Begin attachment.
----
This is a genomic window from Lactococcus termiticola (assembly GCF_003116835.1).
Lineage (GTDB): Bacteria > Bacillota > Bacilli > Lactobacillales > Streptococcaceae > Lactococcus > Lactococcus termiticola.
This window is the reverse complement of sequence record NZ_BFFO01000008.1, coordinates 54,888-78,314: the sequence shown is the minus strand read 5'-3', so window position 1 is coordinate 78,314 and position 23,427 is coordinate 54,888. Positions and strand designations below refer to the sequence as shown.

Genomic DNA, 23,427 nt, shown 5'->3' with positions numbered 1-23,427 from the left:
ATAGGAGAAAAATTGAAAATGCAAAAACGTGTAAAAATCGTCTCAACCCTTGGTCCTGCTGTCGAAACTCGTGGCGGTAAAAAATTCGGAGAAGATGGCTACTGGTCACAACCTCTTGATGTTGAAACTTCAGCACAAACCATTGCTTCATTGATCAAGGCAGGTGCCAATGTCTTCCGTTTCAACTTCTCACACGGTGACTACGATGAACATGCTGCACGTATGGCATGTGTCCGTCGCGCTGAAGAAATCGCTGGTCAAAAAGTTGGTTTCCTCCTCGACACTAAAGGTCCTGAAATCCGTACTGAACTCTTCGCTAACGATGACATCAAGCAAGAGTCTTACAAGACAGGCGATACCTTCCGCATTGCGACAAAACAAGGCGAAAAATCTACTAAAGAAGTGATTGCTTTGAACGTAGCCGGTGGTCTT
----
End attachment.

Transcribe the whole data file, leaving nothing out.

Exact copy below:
This is a genomic window from Lactococcus termiticola (assembly GCF_003116835.1).
Lineage (GTDB): Bacteria > Bacillota > Bacilli > Lactobacillales > Streptococcaceae > Lactococcus > Lactococcus termiticola.
This window is the reverse complement of sequence record NZ_BFFO01000008.1, coordinates 54,888-78,314: the sequence shown is the minus strand read 5'-3', so window position 1 is coordinate 78,314 and position 23,427 is coordinate 54,888. Positions and strand designations below refer to the sequence as shown.

Genomic DNA, 23,427 nt, shown 5'->3' with positions numbered 1-23,427 from the left:
ATAGGAGAAAAATTGAAAATGCAAAAACGTGTAAAAATCGTCTCAACCCTTGGTCCTGCTGTCGAAACTCGTGGCGGTAAAAAATTCGGAGAAGATGGCTACTGGTCACAACCTCTTGATGTTGAAACTTCAGCACAAACCATTGCTTCATTGATCAAGGCAGGTGCCAATGTCTTCCGTTTCAACTTCTCACACGGTGACTACGATGAACATGCTGCACGTATGGCATGTGTCCGTCGCGCTGAAGAAATCGCTGGTCAAAAAGTTGGTTTCCTCCTCGACACTAAAGGTCCTGAAATCCGTACTGAACTCTTCGCTAACGATGACATCAAGCAAGAGTCTTACAAGACAGGCGATACCTTCCGCATTGCGACAAAACAAGGCGAAAAATCTACTAAAGAAGTGATTGCTTTGAACGTAGCCGGTGGTCTT